The Administration and Congress have taken important steps to highlight issues related to challenging behaviors and expulsion/suspension both in legislation and policy. However, we cannot pay attention to social-emotional development only when it has run off the tracks. It must be a point of emphasis infused into policies that support early development and strong families, from paid family leave, to home visiting, to child care, to preschool. It is imperative to develop the capacity to support parents and early care and learning professionals in nurturing children—in laying the foundations of school readiness—before unhealthy and destructive habits and behaviors are ever formed or before children have been bypassed by the skills that will give them the best shot at success in school and in life.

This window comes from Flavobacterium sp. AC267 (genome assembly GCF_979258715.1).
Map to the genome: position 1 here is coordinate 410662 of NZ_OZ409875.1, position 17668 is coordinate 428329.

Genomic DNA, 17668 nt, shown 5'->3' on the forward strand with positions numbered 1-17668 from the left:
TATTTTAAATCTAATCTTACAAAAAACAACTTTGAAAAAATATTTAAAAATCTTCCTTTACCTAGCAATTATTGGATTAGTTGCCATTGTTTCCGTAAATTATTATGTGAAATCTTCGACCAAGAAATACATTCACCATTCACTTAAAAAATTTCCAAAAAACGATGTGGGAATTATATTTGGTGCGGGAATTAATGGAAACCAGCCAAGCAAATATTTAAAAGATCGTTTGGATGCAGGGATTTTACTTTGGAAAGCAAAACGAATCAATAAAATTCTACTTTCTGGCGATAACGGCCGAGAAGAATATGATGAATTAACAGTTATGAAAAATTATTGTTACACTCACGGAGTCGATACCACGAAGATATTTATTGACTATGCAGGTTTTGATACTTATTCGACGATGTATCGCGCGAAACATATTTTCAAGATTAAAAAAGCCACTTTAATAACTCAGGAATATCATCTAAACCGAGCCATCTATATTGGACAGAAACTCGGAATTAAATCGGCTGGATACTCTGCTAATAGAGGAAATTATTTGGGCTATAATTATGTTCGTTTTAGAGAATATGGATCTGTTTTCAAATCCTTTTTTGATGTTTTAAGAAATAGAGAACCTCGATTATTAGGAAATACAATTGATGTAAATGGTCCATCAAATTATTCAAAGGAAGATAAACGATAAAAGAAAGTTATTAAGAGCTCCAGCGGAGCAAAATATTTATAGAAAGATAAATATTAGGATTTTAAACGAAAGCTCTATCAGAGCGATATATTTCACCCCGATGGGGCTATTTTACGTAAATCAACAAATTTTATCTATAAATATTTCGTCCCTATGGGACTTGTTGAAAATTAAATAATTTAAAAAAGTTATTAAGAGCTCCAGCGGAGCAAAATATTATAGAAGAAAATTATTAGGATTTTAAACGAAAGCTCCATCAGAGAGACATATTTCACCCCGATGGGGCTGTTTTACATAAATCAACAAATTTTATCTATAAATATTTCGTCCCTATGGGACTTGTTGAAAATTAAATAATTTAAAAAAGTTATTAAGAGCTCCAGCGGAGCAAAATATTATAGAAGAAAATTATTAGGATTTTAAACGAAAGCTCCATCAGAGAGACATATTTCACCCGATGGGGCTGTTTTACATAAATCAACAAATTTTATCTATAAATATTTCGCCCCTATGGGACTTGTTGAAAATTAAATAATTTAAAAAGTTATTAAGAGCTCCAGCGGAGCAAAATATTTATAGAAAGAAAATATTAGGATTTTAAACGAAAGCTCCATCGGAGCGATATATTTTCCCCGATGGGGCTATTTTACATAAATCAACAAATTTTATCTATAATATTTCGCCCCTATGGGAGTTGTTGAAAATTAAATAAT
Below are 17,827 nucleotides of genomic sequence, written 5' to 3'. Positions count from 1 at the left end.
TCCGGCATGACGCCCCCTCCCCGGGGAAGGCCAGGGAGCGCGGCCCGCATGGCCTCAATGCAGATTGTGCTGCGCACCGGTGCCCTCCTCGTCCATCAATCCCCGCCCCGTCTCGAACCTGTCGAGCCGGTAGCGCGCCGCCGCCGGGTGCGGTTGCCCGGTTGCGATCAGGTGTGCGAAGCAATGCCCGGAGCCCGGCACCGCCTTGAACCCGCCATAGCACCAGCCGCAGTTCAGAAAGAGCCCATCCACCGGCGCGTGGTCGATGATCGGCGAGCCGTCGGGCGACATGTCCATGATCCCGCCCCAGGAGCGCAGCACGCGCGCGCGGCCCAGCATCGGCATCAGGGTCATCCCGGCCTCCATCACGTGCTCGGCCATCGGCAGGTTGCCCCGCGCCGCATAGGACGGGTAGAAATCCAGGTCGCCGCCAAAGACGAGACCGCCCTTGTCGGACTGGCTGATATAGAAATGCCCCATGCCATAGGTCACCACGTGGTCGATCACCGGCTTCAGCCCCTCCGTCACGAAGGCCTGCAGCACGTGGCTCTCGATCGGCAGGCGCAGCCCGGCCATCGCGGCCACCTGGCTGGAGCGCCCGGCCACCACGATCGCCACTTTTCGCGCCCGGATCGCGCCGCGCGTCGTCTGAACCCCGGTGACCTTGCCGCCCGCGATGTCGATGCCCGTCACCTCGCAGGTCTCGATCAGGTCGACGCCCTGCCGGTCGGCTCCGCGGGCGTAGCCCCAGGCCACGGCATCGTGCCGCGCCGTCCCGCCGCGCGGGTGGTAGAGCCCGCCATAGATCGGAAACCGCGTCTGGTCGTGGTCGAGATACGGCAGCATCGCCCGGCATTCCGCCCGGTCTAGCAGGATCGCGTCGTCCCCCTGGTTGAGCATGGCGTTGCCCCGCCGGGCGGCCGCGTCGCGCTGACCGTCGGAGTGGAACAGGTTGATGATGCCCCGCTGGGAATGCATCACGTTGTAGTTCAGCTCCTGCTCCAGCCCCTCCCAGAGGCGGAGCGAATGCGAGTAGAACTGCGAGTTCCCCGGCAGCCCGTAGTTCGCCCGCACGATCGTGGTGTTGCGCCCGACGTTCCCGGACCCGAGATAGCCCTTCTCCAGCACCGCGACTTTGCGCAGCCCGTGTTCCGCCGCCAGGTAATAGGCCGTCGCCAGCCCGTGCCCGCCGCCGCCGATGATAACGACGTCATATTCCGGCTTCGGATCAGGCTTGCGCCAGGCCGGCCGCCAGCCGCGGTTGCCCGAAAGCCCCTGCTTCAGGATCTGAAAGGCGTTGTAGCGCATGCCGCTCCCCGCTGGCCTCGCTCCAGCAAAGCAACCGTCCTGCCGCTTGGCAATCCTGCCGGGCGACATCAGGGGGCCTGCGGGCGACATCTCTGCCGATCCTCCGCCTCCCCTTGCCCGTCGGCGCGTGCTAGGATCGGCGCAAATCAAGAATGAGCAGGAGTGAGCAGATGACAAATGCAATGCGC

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This informative brochure explores the ways supportive relationships at all levels of an infant/family program contribute to children's healthy social-emotional development.